5 January 2013

Sea stars of Vancouver Island - part 3

In this post I present the remaining species of sea stars I found at Vancouver Island. The more 'common' forms with five arms (with one exception). Left: giant pink star. Right: rainbow star.

The blood star, Henricia leviuscula leviuscula. Henricia's are very difficult to identify. There are also a few subspecies, hence the double leviuscula leviuscula.

Philip Lambert notified me about the species in this post: 'You have homed in on three of the most difficult genera to distinguish from a photograph. I am far from certain for the Henricia without having them in front of me under a microscope. Even then, this genus is being studied by some others using DNA analysis, and they are finding more species. So it is an evolving study!' Just as Christopher Mah wrote (see bottom).

As I have written in an older post: in the future we just pick up our DNA-tricorder that tells us which species we have found. But then - after years - we long for yesterday when we had to study it ourselves. Then things were still a bit of a mystery. Those were the days!

Henricia leviuscula leviuscula (possibly). The blood star is not a very active hunter: it feeds on plankton, small organic matter, bryozoans and a few sponges. Species up to 32 cm across.

Although it seems I can do with a DNA-tricorder... I thought that this was the ridged blood star, Henricia aspera aspera, because its upper surface is more coarse in comparison to the blood star. But it is not. Philip Lambert informed me that it is just another subspecies of the blood star: Henricia leviuscula anectens. I am glad I was not totally off course, because in his book he says: 'is intermediate in appearance between H. aspera aspera and H. leviuscula leviuscula.' 

Again Henricia leviuscula anectens. The arm tips of blood stars are often slightly tilted upwards.

Evasterias troschelii, the mottled star embracing its prey. A typical posture for a lot of sea stars. Lambert (2000): 'To eat a bivalve, E. troschelii everts its stomach and inserts it between the shells while the tube feet pull from the outside. A specimen with an arm length of 22.5 cm can exert an average force of 4500 grams for six hours and a maximum force of 5500 grams.'

Up to 60 cm across.

Mottled stars in different colours.

Just as Henricia species: the species belonging to the genus Leptasterias, the six-rayed sea stars, are hard to identify. This six-rayed sea star with its short stubby arms is Leptasterias hexactis.

Up to 10 cm this is - at last - a smaller species. It is remarkable how many species of sea stars are to be found in these waters - Lambert (2000) describes at least 43 (sub)species - and how big they can get.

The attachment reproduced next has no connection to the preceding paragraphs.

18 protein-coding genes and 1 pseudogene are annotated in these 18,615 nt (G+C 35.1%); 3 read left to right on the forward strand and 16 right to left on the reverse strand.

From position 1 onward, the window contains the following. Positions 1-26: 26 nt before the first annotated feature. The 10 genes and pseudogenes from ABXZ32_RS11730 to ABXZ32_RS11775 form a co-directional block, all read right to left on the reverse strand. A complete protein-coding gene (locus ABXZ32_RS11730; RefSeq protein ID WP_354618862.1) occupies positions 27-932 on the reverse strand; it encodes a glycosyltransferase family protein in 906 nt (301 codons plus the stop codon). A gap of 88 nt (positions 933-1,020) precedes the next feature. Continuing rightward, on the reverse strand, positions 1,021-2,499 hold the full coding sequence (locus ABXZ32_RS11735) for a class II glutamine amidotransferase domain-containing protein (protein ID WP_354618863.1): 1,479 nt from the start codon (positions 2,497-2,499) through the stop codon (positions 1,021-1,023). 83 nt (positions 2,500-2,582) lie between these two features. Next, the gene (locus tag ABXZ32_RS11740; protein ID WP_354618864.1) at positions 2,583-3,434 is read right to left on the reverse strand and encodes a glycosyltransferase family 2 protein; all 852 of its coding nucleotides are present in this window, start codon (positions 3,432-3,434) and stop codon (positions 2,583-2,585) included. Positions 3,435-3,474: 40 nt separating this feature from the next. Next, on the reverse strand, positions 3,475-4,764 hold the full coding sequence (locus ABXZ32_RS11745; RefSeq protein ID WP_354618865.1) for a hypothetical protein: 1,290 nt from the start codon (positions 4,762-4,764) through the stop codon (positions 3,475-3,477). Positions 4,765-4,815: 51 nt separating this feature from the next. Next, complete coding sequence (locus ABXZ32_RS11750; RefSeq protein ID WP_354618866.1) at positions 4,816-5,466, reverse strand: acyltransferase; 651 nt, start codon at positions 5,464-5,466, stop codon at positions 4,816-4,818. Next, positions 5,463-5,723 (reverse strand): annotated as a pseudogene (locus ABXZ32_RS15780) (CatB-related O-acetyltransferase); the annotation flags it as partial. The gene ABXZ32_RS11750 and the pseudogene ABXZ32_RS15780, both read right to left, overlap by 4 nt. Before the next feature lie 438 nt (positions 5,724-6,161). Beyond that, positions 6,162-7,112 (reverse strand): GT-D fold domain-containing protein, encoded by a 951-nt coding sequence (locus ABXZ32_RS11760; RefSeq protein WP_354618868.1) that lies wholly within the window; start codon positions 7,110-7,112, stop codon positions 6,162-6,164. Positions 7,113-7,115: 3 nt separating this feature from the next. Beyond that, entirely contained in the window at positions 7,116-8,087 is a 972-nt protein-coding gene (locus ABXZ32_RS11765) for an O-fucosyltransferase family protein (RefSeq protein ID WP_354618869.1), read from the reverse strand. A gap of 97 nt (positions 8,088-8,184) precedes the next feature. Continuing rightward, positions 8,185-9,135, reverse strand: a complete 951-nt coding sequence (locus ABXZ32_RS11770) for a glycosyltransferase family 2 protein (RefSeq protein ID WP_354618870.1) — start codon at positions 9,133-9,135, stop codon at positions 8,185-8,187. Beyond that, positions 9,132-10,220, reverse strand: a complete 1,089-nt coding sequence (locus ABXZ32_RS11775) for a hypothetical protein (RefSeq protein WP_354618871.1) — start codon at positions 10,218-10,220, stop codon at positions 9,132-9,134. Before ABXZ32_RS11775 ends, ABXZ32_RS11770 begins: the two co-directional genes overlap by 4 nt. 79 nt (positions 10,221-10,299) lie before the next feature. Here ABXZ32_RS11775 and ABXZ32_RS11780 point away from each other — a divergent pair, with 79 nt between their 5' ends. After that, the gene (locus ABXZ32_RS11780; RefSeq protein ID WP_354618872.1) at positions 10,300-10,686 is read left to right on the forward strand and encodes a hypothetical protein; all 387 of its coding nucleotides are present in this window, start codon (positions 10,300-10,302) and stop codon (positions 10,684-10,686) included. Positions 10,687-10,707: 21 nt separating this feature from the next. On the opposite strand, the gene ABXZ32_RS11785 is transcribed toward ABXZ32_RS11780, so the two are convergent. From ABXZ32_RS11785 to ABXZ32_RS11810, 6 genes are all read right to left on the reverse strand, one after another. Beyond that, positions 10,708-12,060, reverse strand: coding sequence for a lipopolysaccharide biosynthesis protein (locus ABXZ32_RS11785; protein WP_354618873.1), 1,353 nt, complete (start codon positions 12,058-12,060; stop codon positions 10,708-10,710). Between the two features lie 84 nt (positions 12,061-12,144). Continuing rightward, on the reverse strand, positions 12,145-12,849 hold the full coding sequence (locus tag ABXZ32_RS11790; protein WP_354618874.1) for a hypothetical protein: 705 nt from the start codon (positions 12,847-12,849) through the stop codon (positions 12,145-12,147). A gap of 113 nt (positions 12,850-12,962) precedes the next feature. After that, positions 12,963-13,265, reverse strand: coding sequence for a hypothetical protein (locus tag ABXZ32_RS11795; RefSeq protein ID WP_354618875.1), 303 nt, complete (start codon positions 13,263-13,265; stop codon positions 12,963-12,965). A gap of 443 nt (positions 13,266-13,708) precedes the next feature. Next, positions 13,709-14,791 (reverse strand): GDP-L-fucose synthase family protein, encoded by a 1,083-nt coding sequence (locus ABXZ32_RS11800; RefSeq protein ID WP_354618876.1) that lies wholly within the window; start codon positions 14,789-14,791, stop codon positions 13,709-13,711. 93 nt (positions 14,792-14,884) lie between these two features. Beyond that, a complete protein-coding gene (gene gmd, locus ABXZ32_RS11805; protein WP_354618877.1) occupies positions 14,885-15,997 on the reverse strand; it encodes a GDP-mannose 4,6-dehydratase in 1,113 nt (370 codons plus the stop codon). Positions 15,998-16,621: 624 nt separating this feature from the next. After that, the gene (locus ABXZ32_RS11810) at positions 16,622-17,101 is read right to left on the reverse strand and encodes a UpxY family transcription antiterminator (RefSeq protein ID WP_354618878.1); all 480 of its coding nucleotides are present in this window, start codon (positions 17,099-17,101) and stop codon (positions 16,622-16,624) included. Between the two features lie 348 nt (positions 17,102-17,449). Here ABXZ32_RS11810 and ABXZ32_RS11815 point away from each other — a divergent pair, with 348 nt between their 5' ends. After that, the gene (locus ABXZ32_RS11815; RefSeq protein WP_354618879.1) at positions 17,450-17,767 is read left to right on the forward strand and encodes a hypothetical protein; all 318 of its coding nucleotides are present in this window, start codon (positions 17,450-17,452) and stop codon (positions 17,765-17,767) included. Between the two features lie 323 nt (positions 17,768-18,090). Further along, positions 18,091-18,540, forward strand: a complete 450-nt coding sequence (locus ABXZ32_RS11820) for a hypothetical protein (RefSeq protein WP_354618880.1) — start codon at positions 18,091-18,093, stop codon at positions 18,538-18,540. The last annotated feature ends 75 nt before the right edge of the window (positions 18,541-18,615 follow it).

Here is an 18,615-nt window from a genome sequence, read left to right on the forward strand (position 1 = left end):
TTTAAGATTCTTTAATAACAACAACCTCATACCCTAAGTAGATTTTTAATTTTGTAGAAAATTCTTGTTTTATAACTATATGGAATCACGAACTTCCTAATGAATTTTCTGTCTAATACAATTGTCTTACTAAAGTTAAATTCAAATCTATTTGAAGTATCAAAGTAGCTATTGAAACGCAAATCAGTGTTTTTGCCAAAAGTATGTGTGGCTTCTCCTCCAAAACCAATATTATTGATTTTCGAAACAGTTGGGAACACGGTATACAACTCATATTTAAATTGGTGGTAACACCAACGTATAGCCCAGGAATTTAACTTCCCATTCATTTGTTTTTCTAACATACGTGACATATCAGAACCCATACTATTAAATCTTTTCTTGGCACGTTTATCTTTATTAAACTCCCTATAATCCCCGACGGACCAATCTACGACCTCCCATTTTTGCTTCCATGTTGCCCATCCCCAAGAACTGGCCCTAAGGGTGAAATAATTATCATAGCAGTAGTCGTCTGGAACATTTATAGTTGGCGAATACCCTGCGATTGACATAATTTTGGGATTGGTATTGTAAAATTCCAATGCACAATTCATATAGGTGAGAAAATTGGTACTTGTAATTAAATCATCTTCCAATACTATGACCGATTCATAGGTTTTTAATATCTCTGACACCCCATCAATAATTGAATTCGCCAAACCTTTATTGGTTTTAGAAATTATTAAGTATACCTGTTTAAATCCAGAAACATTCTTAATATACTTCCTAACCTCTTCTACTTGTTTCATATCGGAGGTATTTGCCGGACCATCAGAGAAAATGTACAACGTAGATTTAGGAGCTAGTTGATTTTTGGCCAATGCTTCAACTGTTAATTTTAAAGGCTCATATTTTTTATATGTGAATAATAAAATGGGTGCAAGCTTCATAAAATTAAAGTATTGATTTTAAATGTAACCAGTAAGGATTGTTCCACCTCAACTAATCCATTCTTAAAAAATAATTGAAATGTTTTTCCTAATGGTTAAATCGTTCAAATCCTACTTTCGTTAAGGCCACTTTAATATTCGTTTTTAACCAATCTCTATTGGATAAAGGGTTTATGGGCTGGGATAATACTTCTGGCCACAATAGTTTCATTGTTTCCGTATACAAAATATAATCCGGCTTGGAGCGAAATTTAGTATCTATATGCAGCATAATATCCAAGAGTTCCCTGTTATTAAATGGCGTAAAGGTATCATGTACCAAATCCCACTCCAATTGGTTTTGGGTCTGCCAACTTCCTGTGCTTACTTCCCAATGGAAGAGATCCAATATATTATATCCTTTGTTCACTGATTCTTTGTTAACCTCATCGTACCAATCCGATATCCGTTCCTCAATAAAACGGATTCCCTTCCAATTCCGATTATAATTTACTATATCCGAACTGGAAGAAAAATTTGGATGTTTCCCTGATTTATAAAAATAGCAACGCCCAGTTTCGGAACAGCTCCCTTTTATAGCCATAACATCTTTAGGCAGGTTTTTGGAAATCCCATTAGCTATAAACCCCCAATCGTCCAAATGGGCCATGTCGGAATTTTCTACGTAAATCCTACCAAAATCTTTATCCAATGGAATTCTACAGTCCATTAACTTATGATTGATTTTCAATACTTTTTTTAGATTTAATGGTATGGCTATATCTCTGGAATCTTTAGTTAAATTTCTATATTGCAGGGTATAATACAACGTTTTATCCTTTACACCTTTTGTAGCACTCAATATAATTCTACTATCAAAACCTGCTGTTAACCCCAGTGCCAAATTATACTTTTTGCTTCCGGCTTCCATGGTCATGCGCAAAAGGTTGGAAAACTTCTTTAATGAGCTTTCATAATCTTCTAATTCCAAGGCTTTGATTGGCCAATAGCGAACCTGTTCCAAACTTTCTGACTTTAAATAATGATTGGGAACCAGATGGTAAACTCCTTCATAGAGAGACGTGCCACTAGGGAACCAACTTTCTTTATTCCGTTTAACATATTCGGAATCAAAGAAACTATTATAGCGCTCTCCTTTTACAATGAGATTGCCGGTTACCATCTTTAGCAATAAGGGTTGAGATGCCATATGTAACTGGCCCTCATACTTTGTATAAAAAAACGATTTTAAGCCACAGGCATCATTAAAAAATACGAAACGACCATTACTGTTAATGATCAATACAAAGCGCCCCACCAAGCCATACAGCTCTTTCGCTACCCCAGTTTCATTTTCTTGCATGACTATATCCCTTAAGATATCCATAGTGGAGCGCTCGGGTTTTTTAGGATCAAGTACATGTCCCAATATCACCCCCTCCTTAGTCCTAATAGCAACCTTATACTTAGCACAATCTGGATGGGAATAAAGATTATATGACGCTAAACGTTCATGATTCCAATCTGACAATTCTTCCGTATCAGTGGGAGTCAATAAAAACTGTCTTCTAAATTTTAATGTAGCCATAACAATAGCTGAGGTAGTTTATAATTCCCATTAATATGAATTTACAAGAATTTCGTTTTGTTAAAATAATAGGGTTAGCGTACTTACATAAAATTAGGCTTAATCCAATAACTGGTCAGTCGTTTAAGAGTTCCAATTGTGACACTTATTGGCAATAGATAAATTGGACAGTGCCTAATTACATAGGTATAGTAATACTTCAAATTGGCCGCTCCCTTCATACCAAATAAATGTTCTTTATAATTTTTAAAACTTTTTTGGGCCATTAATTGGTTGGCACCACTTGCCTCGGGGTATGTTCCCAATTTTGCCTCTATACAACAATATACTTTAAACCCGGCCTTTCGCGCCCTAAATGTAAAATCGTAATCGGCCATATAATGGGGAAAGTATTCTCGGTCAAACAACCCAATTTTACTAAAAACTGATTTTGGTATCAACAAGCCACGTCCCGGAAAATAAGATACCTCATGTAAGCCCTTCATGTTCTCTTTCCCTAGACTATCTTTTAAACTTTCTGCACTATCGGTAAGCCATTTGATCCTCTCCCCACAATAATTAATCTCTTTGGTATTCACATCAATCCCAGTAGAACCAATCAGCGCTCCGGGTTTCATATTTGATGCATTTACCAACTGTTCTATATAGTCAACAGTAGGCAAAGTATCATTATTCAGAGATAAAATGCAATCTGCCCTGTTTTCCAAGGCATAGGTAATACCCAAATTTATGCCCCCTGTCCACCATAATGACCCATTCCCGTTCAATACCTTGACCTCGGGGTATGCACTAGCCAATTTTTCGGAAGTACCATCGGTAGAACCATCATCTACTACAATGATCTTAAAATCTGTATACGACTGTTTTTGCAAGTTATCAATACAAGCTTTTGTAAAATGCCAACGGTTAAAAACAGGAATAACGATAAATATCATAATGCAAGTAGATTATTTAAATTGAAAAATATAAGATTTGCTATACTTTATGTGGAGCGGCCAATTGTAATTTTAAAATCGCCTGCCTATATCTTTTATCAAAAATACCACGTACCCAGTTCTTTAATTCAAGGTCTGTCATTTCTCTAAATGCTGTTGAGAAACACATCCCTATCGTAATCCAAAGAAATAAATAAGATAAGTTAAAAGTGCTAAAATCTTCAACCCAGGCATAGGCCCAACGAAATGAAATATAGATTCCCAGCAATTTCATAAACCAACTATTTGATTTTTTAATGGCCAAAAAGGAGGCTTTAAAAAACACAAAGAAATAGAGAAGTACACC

Another six-rayed species: Leptasterias aequalis. Philip Lambert: 'it has more slender arms than the one above, and even rows of plates.'

Orthasterias koehleri, the rainbow star. Up to 60 cm across.

Whereas a lot of sea stars have a very varied menu, the rainbow star prefers molluscs and sometimes sea squirts.

Gathering of three species, from left to right: giant pink star, rainbow star, again giant pink star and juvenile sunflower star.

Pisaster brevispinus, the giant pink star, is a monster. This specimen is about 65 cm across. It is - volume wise - one of the biggest sea stars in the world. Its arms can be as thick as a 1-liter soft drink bottle. Sometimes it looks a bit puffy.

The giant pink lives primarily on molluscs.

Pisaster ochraceus, the ochre or purple star. Not a very convenient common name: what is it ochre, purple, pink, greyish? It looks like the giant pink star, but it looks less puffy, more coarse and is smaller and more common.

A typical intertidal species: they are very sturdy and well adapted to heavy surf. For more information on the species, look here.

Four years ago I took two little specimens (6 and 10 cm) home. In my aquarium they appeared to be a bit obese and would not take one mussel, Mytilus edulis, as prey, but a cluster at once. After less than two years they were 46 cm across and weighing 1,7 kg! Not a problem in itself, but I grew tired of another problem. Every month I replenish water in my aquarium. A sign for these monsters to propagate: in 15 minutes their semen have changed the fresh clear water into low-fat yoghurt. Thanks fellows! Last year I rang Blijdorp, the Rotterdam Zoo, if they were interested in two big sea stars. They were; they already had a few Pisasters.

Pisasters with a lot more 'lebensraum'.

Many thanks to Christopher Mah (see echinoblog) and Philip Lambert (author of Sea Stars of British Columbia, Southeast Alaska and Puget Sound; see Literature) for helping me with the identification of quite a few sea stars and other information.

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